When wildfires pump smoke into the air, air traffic controllers are more likely to keep flights on the ground than they would during rainy or foggy conditions.
While both the moisture from rain and fog and the smoke from wildfires can lead to reduced visibility – and thusly, flight delays – smoke can pose a greater danger.
This is due to the navigation systems pilots and air traffic controllers depend on, according to Kevin Morris with the Federal Aviation Administration.
These systems are located in the aircraft and on the ground and are particularly helpful during low visibility conditions, such as those caused by rain and fog.
Water droplets from rain and fog don’t typically impact the navigation systems, but solid particles, such as smoke and ash, can cause the navigation systems to be less effective. Because of this, air traffic controllers and pilots need to take additional safety precautions.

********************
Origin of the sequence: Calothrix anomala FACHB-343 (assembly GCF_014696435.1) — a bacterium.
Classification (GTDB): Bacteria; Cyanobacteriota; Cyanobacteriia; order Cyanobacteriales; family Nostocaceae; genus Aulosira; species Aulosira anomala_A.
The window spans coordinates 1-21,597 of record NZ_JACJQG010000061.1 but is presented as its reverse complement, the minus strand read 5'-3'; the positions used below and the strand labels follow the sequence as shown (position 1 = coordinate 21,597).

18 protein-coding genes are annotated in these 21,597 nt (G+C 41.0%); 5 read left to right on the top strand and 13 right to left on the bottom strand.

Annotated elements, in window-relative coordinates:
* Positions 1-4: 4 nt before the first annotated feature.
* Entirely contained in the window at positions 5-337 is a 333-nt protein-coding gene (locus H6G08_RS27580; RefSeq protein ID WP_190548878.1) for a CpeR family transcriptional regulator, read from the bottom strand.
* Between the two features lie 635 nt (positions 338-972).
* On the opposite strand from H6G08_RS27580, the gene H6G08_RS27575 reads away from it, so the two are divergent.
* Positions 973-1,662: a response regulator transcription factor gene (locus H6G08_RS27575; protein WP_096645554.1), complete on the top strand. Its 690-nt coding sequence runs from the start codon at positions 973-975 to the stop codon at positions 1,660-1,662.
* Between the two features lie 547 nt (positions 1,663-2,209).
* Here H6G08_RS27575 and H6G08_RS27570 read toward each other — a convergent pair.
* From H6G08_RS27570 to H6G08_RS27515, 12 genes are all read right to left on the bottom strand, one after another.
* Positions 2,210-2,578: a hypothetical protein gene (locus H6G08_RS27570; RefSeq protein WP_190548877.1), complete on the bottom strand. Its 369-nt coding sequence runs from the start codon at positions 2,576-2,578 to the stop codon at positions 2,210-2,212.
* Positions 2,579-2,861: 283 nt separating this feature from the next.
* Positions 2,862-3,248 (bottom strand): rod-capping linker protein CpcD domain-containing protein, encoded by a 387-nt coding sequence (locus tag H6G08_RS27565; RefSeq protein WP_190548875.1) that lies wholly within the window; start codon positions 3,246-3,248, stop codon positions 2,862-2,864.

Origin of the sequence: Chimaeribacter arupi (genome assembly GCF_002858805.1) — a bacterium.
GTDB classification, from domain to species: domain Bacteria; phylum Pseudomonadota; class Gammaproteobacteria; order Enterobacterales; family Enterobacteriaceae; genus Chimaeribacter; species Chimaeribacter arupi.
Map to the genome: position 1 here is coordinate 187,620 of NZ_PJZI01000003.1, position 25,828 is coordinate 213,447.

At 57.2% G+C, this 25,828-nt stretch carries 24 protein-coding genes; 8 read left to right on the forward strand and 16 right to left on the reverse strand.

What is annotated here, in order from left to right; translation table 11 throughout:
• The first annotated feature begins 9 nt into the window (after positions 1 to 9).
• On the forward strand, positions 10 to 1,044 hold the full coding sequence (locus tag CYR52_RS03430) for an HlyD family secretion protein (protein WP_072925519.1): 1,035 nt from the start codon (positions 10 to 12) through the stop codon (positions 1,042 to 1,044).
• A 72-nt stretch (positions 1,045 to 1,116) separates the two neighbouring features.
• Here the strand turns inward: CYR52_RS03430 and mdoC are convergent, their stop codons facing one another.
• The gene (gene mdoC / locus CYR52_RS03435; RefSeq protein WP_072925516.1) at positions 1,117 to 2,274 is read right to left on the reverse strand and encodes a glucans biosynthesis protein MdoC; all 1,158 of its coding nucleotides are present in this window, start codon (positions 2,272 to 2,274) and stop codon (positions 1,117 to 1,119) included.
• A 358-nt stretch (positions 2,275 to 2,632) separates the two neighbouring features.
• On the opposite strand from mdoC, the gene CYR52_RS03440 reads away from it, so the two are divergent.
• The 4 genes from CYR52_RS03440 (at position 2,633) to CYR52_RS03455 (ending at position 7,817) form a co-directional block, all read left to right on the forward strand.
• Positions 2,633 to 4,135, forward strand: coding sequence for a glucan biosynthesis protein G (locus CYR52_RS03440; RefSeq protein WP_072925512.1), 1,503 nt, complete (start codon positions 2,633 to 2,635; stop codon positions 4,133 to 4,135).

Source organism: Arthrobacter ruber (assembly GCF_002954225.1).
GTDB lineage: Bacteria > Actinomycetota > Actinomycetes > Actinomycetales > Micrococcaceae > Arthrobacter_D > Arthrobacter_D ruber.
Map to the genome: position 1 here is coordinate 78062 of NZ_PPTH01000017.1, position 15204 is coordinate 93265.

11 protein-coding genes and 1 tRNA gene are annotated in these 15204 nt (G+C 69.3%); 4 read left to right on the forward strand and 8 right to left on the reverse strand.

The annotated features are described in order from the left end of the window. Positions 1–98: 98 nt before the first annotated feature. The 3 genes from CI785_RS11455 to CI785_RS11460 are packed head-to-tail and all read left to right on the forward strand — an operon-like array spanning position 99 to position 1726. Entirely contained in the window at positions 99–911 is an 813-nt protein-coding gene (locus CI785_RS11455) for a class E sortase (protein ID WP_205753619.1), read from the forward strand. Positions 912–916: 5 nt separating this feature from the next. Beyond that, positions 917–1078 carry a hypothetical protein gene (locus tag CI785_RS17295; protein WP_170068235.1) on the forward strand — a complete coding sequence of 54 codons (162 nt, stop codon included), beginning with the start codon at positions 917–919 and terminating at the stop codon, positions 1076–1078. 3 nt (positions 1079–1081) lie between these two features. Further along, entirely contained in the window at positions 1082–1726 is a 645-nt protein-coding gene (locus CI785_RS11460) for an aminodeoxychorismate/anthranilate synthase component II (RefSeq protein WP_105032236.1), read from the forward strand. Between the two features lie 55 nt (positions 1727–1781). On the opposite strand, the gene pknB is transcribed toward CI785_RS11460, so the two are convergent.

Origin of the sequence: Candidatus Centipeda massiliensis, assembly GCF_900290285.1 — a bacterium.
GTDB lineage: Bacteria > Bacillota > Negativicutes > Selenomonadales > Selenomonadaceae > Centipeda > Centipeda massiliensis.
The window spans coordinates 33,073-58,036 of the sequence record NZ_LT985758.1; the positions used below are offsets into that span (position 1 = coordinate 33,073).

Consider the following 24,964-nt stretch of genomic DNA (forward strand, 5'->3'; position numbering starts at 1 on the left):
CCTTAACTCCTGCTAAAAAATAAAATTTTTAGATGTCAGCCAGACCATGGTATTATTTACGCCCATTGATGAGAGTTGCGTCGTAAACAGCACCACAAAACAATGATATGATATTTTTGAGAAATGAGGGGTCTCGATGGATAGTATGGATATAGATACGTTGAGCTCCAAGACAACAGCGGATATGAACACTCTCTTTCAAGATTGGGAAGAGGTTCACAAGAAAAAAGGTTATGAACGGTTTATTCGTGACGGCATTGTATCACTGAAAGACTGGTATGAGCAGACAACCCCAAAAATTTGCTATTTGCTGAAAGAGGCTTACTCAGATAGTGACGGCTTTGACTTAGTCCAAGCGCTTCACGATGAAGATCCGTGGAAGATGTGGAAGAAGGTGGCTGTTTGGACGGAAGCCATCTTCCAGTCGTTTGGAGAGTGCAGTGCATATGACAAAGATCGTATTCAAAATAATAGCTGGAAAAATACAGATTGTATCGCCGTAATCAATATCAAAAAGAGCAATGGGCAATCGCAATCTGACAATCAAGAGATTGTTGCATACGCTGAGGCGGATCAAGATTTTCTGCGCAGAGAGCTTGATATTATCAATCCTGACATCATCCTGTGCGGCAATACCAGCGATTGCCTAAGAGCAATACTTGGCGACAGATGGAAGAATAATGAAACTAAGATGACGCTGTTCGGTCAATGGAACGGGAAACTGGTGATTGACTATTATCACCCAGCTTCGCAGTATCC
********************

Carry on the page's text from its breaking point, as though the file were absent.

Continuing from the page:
"This includes greater distances between arriving and departing aircraft, as well as limiting the types of aircraft they may land based on their navigation equipment," Morris said.
He added that since smoke can linger longer than fog or rain, the FAA may slow traffic to keep the airspace safe.
Many Americans have recently experienced flight delays due to wildfire smoke in Canada moving into the eastern U.S.